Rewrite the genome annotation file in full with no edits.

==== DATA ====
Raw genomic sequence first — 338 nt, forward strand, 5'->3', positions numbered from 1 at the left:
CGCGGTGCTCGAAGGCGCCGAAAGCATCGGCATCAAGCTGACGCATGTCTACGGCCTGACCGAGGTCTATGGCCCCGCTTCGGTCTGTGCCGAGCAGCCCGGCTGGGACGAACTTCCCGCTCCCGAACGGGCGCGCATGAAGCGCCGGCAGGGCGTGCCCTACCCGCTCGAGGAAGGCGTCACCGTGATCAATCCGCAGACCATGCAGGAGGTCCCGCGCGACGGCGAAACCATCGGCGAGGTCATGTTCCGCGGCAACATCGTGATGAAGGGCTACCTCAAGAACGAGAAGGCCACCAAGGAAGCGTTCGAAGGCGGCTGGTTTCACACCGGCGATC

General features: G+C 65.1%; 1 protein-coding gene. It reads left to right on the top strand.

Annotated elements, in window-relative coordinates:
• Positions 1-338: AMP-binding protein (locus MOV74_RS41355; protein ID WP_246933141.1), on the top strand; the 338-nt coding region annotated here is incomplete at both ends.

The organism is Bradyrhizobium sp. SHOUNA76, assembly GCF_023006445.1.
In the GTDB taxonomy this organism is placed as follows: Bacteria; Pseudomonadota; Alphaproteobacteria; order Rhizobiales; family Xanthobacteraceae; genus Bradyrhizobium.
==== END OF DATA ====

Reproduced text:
Raw genomic sequence first — 338 nt, forward strand, 5'->3', positions numbered from 1 at the left:
CGCGGTGCTCGAAGGCGCCGAAAGCATCGGCATCAAGCTGACGCATGTCTACGGCCTGACCGAGGTCTATGGCCCCGCTTCGGTCTGTGCCGAGCAGCCCGGCTGGGACGAACTTCCCGCTCCCGAACGGGCGCGCATGAAGCGCCGGCAGGGCGTGCCCTACCCGCTCGAGGAAGGCGTCACCGTGATCAATCCGCAGACCATGCAGGAGGTCCCGCGCGACGGCGAAACCATCGGCGAGGTCATGTTCCGCGGCAACATCGTGATGAAGGGCTACCTCAAGAACGAGAAGGCCACCAAGGAAGCGTTCGAAGGCGGCTGGTTTCACACCGGCGATC

General features: G+C 65.1%; 1 protein-coding gene. It reads left to right on the top strand.

Annotated elements, in window-relative coordinates:
• Positions 1-338: AMP-binding protein (locus MOV74_RS41355; protein ID WP_246933141.1), on the top strand; the 338-nt coding region annotated here is incomplete at both ends.

The organism is Bradyrhizobium sp. SHOUNA76, assembly GCF_023006445.1.
In the GTDB taxonomy this organism is placed as follows: Bacteria; Pseudomonadota; Alphaproteobacteria; order Rhizobiales; family Xanthobacteraceae; genus Bradyrhizobium.